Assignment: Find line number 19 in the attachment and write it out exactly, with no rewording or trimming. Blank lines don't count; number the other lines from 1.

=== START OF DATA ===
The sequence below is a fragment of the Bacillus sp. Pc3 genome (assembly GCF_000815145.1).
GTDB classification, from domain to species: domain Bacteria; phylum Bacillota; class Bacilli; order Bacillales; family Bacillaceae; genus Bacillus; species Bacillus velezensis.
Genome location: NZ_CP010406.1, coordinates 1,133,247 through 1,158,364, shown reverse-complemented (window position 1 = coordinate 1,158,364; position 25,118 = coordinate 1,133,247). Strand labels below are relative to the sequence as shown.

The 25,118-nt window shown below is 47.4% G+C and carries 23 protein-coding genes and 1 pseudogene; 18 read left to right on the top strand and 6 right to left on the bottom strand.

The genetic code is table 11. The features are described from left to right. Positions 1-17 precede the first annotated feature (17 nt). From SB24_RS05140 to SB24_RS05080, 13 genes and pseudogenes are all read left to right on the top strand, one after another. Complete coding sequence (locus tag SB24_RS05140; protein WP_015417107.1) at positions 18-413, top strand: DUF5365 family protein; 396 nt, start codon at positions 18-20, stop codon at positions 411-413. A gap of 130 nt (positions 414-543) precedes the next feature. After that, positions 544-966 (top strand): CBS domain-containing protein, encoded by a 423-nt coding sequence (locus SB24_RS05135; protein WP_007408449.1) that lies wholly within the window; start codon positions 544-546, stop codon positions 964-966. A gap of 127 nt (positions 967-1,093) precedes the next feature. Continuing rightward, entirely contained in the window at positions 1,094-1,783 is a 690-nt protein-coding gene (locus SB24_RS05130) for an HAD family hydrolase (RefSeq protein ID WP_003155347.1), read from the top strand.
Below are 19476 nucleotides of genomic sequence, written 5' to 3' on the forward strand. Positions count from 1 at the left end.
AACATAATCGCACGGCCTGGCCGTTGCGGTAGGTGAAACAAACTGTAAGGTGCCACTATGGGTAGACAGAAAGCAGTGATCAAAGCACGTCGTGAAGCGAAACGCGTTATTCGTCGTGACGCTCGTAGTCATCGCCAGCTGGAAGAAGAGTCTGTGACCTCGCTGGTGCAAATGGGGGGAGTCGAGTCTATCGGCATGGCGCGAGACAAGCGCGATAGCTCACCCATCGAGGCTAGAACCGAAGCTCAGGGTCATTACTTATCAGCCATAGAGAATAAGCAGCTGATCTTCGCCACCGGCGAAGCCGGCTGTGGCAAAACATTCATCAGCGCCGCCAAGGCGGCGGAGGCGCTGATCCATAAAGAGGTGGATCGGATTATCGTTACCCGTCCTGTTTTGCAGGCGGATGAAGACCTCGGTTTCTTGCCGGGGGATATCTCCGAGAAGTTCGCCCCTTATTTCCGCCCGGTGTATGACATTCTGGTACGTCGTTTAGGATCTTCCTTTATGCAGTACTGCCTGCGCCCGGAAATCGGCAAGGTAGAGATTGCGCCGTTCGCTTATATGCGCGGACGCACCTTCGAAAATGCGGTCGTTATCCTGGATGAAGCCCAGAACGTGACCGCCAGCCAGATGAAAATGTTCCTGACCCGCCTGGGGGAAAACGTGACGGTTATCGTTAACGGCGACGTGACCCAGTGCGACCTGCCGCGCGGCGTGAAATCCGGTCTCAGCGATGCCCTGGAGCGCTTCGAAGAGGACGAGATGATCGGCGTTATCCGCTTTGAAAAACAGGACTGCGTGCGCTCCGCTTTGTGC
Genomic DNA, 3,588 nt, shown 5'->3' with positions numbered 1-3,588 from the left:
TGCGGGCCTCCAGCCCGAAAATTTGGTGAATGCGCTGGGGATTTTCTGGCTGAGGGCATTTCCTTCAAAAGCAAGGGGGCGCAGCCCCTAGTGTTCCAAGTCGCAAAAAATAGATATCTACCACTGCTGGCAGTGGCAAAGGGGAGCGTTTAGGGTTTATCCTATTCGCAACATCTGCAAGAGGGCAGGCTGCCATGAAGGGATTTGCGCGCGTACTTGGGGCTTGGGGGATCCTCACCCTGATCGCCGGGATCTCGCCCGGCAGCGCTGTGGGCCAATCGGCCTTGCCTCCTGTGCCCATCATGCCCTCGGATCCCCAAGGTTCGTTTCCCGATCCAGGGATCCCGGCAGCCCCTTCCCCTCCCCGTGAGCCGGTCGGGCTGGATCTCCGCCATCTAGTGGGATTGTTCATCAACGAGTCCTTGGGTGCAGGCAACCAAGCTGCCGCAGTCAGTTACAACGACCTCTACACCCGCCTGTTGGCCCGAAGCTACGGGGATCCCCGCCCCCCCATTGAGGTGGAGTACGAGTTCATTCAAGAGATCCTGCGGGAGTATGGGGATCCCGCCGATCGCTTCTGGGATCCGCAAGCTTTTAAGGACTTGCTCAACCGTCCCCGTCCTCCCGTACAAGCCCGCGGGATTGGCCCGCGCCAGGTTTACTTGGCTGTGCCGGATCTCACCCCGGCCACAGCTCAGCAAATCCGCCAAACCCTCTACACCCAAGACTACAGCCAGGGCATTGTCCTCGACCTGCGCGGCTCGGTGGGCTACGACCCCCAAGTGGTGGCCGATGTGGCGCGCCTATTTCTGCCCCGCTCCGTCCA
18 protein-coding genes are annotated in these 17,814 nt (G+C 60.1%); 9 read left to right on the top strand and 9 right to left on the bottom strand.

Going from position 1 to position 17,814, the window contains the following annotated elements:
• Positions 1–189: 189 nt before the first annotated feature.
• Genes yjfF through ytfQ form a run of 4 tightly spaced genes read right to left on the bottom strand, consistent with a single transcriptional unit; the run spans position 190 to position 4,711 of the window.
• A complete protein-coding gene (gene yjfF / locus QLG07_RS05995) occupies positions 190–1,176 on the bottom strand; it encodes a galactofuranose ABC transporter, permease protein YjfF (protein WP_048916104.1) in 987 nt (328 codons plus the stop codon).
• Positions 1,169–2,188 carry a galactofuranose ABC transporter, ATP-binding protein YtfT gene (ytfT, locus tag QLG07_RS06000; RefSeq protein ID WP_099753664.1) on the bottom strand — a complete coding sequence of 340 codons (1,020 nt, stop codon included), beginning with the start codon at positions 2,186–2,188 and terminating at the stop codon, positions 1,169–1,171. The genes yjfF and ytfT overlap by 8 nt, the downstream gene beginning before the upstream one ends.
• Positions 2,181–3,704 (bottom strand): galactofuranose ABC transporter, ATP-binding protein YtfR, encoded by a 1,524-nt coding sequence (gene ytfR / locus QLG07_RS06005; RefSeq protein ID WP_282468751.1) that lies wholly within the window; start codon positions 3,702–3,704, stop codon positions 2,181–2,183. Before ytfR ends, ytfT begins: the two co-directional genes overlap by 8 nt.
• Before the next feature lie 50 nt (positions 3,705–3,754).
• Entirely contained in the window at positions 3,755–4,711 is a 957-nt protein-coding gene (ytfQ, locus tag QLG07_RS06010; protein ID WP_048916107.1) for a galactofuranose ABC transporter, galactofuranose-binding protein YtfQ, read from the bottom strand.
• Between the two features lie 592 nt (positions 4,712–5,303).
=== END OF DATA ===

• Between the two features lie 592 nt (positions 4,712–5,303).